“The Story of a Dominican Dad Who Worked in New York City for Over Two Decades and Was Deported..."
“The Story of a Dominican Dad Who Worked in New York City for Over Two Decades and Was Deported Out of Nowhere”
[This was a story written by Gary Gerard Hamilton]
For the past couple of weeks, I’ve been looking for Baron, my favorite custodial worker here at Yankee Stadium; not actively going around searching for him, but anticipating running into him. A Dominican man, probably in his late-fifties or early-sixties with a short beard as white as Santa’s, I’d generally see him early in the mornings when I’m walking into our office, although at times he’s already finished his tasks before we get in. Although his English was less than fluent but very understandable, he’d always make sure to say hello or get my attention whenever I’d see him inside the stadium away from our area.
I found out yesterday that I hadn’t seen him because he’s been deported by ICE (U.S. Immigration and Customs Enforcement) and sent back to his native Dominican Republic under the ramped up orders by President Trump.
Baron has lived here in New York for decades, making an honest living—emptying trash bins, cleaning desk tops, wiping of giant, 20-foot Yankees posters in the Great Hall, etc. It’s his home, and all he’s known for decades. Through the work grapevine, I heard he was sent back because he “didn’t take care of something 20 years ago”.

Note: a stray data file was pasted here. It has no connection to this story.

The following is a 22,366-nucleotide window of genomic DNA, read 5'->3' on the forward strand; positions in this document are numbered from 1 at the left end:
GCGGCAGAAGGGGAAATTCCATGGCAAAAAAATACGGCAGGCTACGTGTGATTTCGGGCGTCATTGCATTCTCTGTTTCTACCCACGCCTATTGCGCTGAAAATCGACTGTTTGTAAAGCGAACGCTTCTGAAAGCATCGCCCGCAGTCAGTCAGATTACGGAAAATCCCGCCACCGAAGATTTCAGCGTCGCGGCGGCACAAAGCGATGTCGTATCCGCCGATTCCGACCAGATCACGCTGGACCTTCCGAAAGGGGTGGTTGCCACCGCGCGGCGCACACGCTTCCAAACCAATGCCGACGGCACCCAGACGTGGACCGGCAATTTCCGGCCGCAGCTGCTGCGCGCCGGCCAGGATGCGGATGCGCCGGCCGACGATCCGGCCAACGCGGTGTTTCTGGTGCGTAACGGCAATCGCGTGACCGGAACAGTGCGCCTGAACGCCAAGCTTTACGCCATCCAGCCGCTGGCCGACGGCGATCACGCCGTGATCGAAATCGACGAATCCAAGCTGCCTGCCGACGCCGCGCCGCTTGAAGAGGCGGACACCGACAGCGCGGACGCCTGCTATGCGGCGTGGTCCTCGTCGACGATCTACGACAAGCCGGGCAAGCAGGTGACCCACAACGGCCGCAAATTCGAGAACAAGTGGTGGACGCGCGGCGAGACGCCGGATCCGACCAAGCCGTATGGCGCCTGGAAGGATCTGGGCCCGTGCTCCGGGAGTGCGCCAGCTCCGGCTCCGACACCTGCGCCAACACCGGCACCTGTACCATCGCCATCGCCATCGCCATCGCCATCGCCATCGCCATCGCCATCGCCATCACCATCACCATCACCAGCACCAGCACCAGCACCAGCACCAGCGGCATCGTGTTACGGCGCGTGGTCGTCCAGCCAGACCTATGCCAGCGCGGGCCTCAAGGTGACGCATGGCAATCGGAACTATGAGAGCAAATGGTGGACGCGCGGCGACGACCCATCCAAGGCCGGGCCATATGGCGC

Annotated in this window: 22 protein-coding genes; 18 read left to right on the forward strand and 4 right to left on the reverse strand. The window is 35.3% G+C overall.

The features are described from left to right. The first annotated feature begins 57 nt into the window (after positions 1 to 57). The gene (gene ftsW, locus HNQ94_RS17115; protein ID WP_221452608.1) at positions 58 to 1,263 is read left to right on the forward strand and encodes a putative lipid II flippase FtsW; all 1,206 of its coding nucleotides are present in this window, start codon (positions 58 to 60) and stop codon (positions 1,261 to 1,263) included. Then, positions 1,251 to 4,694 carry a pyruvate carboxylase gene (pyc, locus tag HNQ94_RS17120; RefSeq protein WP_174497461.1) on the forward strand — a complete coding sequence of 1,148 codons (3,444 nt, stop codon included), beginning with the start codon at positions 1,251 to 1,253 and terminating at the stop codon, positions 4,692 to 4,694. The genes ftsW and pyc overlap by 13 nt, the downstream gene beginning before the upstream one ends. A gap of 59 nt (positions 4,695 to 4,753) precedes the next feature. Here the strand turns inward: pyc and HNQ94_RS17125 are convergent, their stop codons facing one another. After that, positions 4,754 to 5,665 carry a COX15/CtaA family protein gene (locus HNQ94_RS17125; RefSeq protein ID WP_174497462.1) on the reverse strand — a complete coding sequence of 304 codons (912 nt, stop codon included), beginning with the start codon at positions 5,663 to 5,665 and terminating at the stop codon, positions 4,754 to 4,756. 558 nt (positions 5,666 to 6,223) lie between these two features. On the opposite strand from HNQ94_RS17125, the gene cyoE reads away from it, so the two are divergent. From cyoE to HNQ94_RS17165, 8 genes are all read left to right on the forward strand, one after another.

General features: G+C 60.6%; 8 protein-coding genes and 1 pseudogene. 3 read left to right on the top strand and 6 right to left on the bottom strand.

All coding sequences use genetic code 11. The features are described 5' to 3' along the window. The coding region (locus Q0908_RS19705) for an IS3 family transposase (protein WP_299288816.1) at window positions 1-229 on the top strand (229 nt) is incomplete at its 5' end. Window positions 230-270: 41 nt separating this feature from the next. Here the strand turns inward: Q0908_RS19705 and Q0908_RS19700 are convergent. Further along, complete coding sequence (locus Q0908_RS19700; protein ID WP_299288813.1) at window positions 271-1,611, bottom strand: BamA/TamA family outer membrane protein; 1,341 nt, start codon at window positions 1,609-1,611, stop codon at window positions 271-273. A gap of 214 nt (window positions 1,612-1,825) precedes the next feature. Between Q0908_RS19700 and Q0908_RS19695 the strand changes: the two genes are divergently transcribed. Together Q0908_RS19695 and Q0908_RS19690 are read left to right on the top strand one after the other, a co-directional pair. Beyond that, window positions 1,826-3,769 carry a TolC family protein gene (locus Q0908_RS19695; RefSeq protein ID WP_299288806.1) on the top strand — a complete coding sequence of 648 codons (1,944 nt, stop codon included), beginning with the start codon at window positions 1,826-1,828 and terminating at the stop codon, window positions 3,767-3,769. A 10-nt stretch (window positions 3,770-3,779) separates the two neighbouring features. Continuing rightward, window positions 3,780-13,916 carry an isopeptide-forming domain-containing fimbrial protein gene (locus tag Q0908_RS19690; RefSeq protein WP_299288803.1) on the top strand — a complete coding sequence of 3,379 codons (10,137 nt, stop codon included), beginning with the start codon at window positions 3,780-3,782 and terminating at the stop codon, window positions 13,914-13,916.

He was at work one day, until he wasn’t. I didn’t get a chance to say goodbye…no “good luck”…no, “I’m sorry”…just gone in a blink of an eye. And while I didn’t know him well at all, there’s a sense of disbelief, despite us seeing this type of event on the news frequently now.
The news media, which I’ve been a part of before and will most likely be a part of again, tends to only show high profile cases of deportations. While watching a story of a Michigan doctor being deported, Jenn made a significant comment to me: “Why does the news only highlight these cases of people they think have important jobs?” (I know the answer.) “And why do they always think a person’s profession equals their value as a person and well as their character? Meaning, if they’re a doctor, then they must be a ‘good person’”?
To most, Baron’s story isn’t that interesting. If I’m truthful with myself, I wouldn’t even pitch it in a morning news meeting because it wouldn’t make “great TV”. But he’s a person—a man with a life who didn’t bother anyone (as far as I witnessed), and one who has people that care about him.
If I feel this way about most likely never seeing him again and not being able to wish him well (and I barely knew him), then how are his family, close friends and loved ones supposed to cope?
*Please share this story as it’s an important one. Feel free to like the page if you want to read stories about the Dominican community not just here in NYC, but across the USA as well.*